If ChaliceChick and the CSO found a day’s outing on the National Mall, Hubby and I spent the afternoon being kneaded and rubbed at a Chinese acupressure/acupuncture place at the Wheaton Mall, in the Maryland suburbs. (Metro accessable, of course.)
It, as they say, “hurt so good” and at the end our qi was in fine form. Jokes ensued. Me to him: “Do you know what would help my qi right now? A Dunkin’ Donut.” Later, when the subway car stopped short, lurching us in our seats, we wondered if our qi was all stirred up. And so forth.
Before we left Wheaton, though, we had a late dinner at a restaurant we like. By the time our meals arrived, there was only one other couple in the place. I had my back to them, but Hubby described them as “Takoma Park types.” Takoma Park, three stops closer to the city on the subway, was an Adventist settlement whose vegetarian culture attracted later-day Flower Children. Painfully pricey and liberal, but with a touch of mutual misanthropy, as the welfare of the neighborhood trees excites a kind of passion unknown for mere human beings. These are people who read The Lorax, and live it. (Atlantans: read downtown Decatur, the closer to Agnes Scott the better, with a touch of Little Five.)
Indeed, excusing myself on the pretense of going to the men’s room, I caught a gander of them: both were 50ish, with shapeless cotton clothing — the Woman was wearing one of those applique purple tops you see a lot of at General Assembly — and no evidence of conditioner or product at all. And they were figting about something.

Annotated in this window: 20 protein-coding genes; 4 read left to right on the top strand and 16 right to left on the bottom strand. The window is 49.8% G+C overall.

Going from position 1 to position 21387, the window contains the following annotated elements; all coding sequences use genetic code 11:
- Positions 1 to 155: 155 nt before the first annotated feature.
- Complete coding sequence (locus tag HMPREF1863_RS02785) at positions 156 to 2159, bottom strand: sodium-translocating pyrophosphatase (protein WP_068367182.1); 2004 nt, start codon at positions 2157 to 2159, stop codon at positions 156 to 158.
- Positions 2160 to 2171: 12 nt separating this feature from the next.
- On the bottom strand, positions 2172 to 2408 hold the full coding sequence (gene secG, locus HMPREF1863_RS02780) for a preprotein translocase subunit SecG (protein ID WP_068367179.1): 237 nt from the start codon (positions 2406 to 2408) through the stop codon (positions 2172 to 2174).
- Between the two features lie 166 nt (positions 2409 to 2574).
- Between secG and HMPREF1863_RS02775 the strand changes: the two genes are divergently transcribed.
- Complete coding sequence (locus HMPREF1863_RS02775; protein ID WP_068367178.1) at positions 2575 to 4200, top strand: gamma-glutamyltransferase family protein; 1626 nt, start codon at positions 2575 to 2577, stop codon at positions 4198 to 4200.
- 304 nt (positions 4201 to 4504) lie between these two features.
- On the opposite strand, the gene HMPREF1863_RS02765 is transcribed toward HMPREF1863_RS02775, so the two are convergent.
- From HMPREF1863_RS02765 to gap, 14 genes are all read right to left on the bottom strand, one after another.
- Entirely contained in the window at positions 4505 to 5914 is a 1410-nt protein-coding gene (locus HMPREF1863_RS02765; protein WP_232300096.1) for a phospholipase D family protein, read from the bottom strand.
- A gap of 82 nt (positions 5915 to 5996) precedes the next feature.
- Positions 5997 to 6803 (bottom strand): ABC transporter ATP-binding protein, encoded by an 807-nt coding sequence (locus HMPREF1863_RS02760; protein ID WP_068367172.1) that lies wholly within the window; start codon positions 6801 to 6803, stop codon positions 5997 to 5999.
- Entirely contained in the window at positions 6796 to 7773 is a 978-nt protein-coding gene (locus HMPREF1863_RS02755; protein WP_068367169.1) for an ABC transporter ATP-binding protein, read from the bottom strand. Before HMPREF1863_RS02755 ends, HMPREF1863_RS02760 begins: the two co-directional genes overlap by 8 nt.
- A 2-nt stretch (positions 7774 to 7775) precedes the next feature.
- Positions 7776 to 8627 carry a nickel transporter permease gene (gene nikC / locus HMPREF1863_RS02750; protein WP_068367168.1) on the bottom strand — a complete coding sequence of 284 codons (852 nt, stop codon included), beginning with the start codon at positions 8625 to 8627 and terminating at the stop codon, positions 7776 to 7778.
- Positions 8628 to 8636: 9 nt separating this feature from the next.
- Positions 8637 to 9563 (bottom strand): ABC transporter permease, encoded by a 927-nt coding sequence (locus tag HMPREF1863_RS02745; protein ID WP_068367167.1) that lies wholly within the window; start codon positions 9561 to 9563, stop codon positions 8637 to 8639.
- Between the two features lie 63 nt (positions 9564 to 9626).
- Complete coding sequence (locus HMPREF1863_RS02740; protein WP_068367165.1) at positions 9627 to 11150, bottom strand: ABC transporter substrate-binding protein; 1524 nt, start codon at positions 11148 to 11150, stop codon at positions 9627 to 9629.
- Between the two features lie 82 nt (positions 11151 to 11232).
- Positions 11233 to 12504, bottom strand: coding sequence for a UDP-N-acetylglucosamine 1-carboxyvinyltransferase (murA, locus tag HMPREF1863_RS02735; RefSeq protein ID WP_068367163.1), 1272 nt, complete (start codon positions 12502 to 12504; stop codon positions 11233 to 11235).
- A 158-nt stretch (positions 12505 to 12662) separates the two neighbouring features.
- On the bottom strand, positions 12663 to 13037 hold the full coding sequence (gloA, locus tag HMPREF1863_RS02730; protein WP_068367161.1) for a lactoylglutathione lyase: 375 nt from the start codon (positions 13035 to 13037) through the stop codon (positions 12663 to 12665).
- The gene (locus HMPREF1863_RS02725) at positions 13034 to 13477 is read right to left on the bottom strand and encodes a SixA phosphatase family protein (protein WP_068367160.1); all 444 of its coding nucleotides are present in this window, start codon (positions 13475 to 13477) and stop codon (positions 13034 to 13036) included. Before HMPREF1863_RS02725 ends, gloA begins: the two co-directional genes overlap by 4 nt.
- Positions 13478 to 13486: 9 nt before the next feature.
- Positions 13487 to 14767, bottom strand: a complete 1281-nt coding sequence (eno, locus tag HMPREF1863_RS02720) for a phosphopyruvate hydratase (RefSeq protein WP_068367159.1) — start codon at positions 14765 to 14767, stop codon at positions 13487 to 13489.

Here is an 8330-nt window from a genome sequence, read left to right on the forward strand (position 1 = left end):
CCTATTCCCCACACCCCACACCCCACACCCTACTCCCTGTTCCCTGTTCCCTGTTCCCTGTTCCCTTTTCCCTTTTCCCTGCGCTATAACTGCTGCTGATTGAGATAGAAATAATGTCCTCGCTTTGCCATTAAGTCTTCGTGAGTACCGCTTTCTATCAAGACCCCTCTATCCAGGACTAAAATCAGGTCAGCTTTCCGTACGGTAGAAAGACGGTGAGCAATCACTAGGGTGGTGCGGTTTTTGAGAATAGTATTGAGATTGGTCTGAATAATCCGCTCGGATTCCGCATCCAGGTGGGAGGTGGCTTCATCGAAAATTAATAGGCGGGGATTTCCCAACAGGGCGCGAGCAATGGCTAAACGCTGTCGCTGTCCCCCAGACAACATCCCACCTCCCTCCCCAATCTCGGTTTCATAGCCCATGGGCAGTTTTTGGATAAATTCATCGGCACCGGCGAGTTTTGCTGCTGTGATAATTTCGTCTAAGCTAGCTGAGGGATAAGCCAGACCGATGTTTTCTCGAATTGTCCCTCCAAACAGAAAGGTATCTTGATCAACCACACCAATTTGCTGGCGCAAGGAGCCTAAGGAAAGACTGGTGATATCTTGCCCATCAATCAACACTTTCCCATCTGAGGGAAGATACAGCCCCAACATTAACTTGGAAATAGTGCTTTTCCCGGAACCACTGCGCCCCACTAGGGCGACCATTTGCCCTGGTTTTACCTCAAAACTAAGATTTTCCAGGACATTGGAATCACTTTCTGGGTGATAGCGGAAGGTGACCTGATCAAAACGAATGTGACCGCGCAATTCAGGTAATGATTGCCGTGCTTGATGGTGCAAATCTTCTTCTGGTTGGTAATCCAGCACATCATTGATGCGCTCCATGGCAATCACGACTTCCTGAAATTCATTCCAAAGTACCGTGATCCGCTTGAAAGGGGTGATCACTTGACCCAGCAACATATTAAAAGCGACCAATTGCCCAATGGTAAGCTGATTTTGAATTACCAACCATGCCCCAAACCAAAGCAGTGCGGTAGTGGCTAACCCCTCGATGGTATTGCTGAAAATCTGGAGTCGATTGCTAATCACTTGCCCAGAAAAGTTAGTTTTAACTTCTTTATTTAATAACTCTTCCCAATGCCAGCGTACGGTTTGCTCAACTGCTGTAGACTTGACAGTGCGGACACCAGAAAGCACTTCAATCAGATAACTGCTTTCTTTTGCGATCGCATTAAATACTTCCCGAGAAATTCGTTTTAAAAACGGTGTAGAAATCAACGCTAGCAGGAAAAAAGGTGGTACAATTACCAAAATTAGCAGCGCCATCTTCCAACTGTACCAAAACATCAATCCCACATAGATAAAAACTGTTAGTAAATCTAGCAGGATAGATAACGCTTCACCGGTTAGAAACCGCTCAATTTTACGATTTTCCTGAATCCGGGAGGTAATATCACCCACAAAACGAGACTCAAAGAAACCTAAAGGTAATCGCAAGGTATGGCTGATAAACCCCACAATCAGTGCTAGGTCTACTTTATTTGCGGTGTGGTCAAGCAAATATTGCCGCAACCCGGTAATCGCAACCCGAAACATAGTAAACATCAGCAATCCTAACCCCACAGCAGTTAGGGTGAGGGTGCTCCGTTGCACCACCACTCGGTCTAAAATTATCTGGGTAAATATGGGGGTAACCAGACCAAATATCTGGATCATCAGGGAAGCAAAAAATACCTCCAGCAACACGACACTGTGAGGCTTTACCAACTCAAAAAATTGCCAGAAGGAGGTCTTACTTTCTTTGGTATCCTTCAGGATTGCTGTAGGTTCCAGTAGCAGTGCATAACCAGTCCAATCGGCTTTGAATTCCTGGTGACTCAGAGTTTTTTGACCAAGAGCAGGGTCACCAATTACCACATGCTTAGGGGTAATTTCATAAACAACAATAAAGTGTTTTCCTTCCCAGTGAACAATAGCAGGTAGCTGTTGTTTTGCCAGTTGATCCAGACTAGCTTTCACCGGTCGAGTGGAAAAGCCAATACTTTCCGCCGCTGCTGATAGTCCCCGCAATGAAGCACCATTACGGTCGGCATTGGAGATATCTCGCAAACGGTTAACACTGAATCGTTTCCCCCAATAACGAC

Our dinner nearly over, but with half a beer each to finish, Hubby and I began to eavesdrop. Since the Man’s back was to us, we could only make out her stage whisper clearly. They were fighting about religion, and either whether they should get married or where. In high tones, she made it plain she was Christian; there was an exagerated and aggressive tone in his speech that made it clear that he wasn’t, and wasn’t going to have any part of it. The murmur when the Catholic Church came up was particuarly piquant.
Bored by this point, we were about to rise when the Woman said the loudest and clearest thing all evening: “The Unitarians? They’re not even Christian.” (Here, I went into CPE verbatim mode and wrote this out on the subway) “They’re, like, non-sectarian. [The Man interjected something.] They don’t believe in anything.”
We left. Well, if that’s not candid, unscripted feedback I don’t know what is. Not that it is at all actionable or even relevant, but it suggests to me the inescapability of our present public identity.
Remarkably, my qi was unperturbed.